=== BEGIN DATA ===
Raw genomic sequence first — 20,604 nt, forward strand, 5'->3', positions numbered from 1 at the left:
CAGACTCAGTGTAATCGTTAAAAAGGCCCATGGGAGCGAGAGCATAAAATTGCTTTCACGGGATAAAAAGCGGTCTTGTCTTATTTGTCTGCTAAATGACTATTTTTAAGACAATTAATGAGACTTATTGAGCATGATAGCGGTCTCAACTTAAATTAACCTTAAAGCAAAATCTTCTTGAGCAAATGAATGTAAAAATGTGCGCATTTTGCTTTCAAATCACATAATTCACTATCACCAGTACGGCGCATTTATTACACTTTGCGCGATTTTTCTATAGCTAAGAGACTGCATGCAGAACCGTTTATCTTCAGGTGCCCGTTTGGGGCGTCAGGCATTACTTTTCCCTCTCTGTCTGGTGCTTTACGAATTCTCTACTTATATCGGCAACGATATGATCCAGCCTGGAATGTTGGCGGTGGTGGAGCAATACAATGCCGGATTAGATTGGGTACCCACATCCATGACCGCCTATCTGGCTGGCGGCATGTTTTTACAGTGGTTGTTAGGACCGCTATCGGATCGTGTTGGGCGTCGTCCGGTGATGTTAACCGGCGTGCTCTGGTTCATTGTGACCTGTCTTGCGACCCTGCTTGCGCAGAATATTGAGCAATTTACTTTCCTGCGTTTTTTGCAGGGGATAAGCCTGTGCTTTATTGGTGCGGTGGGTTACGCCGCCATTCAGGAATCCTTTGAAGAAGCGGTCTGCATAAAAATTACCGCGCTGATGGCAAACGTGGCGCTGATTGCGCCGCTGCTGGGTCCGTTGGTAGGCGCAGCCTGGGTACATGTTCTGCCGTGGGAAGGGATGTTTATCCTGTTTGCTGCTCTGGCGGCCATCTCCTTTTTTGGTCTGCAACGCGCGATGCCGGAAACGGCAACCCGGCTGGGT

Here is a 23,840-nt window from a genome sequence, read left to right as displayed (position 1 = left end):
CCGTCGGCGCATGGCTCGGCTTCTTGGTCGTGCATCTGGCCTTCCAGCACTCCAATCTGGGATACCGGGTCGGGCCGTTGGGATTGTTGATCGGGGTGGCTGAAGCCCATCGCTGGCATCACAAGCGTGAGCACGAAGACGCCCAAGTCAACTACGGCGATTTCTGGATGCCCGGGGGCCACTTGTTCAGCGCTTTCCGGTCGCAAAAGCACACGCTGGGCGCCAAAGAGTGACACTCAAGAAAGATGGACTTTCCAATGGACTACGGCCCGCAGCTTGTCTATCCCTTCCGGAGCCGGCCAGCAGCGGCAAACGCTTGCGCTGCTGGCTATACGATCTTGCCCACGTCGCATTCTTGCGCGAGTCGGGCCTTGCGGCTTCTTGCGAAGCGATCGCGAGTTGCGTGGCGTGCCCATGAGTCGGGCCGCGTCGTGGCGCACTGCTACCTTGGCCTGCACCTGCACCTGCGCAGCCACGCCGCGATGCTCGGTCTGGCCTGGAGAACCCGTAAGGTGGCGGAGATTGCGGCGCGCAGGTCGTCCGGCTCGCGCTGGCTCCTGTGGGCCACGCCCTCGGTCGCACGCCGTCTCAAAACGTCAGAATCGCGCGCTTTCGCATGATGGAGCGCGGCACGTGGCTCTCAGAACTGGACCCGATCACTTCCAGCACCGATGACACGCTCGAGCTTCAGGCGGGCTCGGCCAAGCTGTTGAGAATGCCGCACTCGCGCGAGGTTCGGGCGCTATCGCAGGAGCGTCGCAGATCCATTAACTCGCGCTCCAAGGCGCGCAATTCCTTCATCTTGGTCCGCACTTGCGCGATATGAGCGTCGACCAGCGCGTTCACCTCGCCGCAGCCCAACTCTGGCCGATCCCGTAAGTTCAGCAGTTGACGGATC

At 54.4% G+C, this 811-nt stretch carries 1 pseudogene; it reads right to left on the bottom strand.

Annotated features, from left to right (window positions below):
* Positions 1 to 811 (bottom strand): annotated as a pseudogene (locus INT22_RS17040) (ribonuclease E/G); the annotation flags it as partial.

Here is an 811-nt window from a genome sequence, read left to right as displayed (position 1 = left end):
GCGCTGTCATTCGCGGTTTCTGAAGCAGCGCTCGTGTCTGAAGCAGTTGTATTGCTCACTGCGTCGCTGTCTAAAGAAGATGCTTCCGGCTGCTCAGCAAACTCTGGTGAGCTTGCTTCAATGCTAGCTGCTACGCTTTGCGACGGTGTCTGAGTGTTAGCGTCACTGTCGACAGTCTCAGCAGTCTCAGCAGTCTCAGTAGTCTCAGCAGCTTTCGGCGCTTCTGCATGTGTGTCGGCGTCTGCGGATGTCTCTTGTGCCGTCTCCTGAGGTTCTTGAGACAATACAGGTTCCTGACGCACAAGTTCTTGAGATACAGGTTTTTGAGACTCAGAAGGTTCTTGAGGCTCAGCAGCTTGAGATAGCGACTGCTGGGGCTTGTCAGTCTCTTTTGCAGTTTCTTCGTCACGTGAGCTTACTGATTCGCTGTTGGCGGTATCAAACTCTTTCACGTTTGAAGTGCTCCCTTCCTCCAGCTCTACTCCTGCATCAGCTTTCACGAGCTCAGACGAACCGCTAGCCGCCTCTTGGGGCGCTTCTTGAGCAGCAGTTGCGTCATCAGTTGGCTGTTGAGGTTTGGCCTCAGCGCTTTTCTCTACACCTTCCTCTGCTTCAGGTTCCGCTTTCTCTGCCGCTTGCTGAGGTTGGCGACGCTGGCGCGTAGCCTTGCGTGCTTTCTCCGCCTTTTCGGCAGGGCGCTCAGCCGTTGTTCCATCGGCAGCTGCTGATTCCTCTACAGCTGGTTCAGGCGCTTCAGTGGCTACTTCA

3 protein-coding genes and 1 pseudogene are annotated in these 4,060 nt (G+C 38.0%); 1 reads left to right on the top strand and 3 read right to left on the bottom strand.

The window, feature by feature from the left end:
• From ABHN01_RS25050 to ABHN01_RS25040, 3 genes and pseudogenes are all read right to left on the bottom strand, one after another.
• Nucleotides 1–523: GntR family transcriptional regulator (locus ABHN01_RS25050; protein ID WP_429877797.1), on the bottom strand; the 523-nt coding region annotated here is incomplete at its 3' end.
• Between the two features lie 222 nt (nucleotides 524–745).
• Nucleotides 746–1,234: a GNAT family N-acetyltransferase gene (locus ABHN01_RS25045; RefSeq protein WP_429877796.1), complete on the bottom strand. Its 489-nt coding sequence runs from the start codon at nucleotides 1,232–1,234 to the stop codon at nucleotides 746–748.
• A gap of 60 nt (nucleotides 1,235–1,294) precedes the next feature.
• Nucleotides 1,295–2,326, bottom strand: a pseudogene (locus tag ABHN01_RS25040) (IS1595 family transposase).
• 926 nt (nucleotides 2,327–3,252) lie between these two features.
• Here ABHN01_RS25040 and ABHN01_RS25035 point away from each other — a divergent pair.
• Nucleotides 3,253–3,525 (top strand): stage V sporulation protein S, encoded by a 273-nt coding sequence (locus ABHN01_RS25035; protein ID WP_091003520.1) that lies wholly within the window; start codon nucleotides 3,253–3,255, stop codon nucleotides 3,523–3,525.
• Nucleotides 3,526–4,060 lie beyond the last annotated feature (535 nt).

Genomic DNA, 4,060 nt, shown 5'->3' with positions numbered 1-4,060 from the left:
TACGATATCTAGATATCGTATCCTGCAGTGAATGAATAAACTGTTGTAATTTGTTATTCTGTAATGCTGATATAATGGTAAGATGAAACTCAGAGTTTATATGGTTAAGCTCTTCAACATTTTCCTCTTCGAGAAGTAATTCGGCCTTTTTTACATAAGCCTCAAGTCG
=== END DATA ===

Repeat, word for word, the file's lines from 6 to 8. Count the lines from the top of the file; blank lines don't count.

Annotated features, from left to right (window positions below):
* Positions 1 to 811 (bottom strand): annotated as a pseudogene (locus INT22_RS17040) (ribonuclease E/G); the annotation flags it as partial.

Here is an 811-nt window from a genome sequence, read left to right as displayed (position 1 = left end):